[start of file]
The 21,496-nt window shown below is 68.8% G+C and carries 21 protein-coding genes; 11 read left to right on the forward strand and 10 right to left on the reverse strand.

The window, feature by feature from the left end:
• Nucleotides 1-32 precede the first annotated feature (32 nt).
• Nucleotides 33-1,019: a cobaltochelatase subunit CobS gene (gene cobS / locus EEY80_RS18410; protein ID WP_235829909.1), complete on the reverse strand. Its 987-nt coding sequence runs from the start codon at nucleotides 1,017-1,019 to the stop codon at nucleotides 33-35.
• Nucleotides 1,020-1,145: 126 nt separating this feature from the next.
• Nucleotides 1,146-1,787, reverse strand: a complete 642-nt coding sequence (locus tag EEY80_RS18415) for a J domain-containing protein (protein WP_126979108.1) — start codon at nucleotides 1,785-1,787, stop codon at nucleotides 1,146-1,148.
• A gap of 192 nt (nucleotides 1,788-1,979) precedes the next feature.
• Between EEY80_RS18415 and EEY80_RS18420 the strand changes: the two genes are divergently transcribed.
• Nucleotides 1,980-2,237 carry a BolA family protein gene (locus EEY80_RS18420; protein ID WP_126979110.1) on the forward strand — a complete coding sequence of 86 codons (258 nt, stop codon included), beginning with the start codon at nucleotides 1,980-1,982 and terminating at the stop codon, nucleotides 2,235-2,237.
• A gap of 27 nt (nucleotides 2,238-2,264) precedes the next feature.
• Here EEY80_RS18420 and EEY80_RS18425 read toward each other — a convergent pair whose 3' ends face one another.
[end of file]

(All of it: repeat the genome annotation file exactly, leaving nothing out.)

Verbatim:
The 21,496-nt window shown below is 68.8% G+C and carries 21 protein-coding genes; 11 read left to right on the forward strand and 10 right to left on the reverse strand.

The window, feature by feature from the left end:
• Nucleotides 1-32 precede the first annotated feature (32 nt).
• Nucleotides 33-1,019: a cobaltochelatase subunit CobS gene (gene cobS / locus EEY80_RS18410; protein ID WP_235829909.1), complete on the reverse strand. Its 987-nt coding sequence runs from the start codon at nucleotides 1,017-1,019 to the stop codon at nucleotides 33-35.
• Nucleotides 1,020-1,145: 126 nt separating this feature from the next.
• Nucleotides 1,146-1,787, reverse strand: a complete 642-nt coding sequence (locus tag EEY80_RS18415) for a J domain-containing protein (protein WP_126979108.1) — start codon at nucleotides 1,785-1,787, stop codon at nucleotides 1,146-1,148.
• A gap of 192 nt (nucleotides 1,788-1,979) precedes the next feature.
• Between EEY80_RS18415 and EEY80_RS18420 the strand changes: the two genes are divergently transcribed.
• Nucleotides 1,980-2,237 carry a BolA family protein gene (locus EEY80_RS18420; protein ID WP_126979110.1) on the forward strand — a complete coding sequence of 86 codons (258 nt, stop codon included), beginning with the start codon at nucleotides 1,980-1,982 and terminating at the stop codon, nucleotides 2,235-2,237.
• A gap of 27 nt (nucleotides 2,238-2,264) precedes the next feature.
• Here EEY80_RS18420 and EEY80_RS18425 read toward each other — a convergent pair whose 3' ends face one another.